Raccoon Creek State Park is one of western Pennsylvania's finest areas for outdoor recreation. Started in the 1930s as a National Recreation Area, the park has grown in notoriety through the years. Although there are no mountain peaks in this part of the world, you'll find a vastly undulating terrain that provides some beautiful hiking opportunities. The highest elevation in the park is just over 1,200 feet and the valleys drop to about 800 feet.
The park is most well known for its abundant number of wildflowers, to which, it also has a Wildflower Reserve on the eastern side of Route 30. In the spring and summer there is no more naturally beautiful place in the Pittsburgh Metro Area. With over 40 miles of trails, you are sure to find some beautifully secluded places. Some of the better known trails are the Forest Trail, Heritage Trail, Mineral Springs Loop, Valley Trail, Appaloosa Trail and Lake Trail. When combined, the Forest, Heritage and Appaloosa Trails make a fantastic 19 mile loop hike that circumnavigates the park.
There are also two sizable lakes in the park, the largest being Raccoon Lake which is about 100 acres, fed by the Traverse Creek. There is also another smaller lake on the western side of the park.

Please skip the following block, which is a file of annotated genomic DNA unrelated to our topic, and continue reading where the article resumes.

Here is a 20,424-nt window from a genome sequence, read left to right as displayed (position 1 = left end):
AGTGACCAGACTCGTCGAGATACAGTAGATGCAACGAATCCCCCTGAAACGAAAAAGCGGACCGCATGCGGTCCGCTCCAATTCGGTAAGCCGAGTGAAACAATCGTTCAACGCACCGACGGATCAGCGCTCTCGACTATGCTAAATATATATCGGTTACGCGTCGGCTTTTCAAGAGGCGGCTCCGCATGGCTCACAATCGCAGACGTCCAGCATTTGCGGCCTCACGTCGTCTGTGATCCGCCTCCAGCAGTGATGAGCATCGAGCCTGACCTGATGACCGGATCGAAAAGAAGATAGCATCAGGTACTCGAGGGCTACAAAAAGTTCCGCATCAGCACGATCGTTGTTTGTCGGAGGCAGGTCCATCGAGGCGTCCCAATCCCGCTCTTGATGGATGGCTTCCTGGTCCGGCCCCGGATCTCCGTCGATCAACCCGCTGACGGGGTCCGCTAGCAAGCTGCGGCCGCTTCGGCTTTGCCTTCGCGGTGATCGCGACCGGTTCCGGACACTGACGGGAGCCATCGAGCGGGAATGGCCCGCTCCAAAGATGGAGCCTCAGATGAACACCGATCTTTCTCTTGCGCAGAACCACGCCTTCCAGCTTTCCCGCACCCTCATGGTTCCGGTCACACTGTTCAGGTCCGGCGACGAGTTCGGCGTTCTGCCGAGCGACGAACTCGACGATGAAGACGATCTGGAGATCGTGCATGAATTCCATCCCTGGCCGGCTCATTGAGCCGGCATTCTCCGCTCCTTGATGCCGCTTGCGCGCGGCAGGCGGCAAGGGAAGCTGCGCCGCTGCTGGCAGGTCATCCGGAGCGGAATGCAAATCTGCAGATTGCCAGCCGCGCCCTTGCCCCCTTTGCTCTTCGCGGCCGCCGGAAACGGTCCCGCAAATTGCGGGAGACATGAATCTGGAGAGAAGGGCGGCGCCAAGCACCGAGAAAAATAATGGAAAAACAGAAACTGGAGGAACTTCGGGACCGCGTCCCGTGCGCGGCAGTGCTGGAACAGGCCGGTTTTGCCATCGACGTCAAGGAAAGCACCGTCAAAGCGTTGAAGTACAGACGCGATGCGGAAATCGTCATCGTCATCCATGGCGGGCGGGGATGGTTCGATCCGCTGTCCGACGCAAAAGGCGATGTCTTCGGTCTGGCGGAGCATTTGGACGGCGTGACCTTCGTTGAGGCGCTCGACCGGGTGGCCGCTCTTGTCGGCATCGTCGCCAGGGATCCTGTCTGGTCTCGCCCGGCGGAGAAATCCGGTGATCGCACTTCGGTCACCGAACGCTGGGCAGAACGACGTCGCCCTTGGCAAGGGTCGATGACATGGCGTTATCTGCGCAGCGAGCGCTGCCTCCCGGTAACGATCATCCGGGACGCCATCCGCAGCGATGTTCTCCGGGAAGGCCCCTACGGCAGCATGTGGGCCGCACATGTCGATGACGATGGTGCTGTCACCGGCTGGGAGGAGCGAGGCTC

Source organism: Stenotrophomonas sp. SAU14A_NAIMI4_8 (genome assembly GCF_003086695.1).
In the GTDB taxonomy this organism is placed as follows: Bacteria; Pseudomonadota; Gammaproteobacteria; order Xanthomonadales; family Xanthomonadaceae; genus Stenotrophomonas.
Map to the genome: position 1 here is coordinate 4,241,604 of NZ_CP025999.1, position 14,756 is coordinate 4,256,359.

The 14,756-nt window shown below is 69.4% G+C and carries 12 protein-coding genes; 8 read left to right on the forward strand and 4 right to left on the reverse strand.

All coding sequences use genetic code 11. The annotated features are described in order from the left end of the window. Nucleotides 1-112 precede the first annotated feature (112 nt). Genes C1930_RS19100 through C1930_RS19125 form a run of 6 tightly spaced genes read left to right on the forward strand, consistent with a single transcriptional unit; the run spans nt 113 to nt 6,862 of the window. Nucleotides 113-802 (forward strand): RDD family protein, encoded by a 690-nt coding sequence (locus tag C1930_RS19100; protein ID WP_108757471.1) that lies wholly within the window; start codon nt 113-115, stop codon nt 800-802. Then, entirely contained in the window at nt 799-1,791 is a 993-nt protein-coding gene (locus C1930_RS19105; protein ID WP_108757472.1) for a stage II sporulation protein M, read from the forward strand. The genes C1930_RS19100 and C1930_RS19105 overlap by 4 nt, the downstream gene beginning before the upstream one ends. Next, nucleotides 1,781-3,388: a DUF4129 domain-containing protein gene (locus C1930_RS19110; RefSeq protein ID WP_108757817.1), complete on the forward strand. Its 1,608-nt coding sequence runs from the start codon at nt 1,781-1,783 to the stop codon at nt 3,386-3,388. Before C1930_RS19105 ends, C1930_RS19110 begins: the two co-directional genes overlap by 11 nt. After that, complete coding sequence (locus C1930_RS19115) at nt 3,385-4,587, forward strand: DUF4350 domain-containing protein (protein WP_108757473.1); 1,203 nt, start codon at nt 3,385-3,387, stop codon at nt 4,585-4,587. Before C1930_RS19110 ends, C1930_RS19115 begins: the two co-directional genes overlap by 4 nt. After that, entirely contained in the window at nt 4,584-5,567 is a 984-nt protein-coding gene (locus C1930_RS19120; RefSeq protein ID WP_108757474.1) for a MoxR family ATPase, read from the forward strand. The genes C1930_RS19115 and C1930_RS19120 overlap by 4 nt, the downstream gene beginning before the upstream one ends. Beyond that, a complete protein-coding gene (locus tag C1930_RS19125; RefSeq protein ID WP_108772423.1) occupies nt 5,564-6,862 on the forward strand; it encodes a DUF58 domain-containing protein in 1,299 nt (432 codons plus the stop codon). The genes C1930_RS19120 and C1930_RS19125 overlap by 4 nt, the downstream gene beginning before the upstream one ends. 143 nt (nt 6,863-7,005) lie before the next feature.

Accessed from East and west, PA Route 30 (The Lincoln Highway) runs past the eastern edge of the park.
The park is bisected by PA Route 18 (north to south) which can also be accessed via Route 30.
The western side of the park may be accessed by PA Route 168.
There is no admission fee to the park as with the rest of PA's State Parks and there is plenty of camping available for more information please click here
External LinksPA State Park Page
Camping is available all year round at Sioux Rustic Campground, just be aware that winter access may be difficult at times.
For more information click here
There is also group camping available at the Sioux and Pioneer Campgrounds.
Also, the Lakeside Lodge is available for rent from the State Park Service. Click here
for more info.
Frankfort Mineral Springs
Mineral Springs is a well visited location in the central part of the park which includes a waterfall and large cave. Just over the hill from the springs was at one time the Frankfort Springs Hotel, which opened in the early 19th century. The springs were visited for their healing qualities and it is believed that the Native Americans also believed in the spring's healing powers because a well used path led through the area.
The hotel burned in the early part of the 20th Century after years and years of hosting at capacity and has since been a popular short hike within the park. The loop leaves the park's main office and is a short, but beautiful 1.2 miles.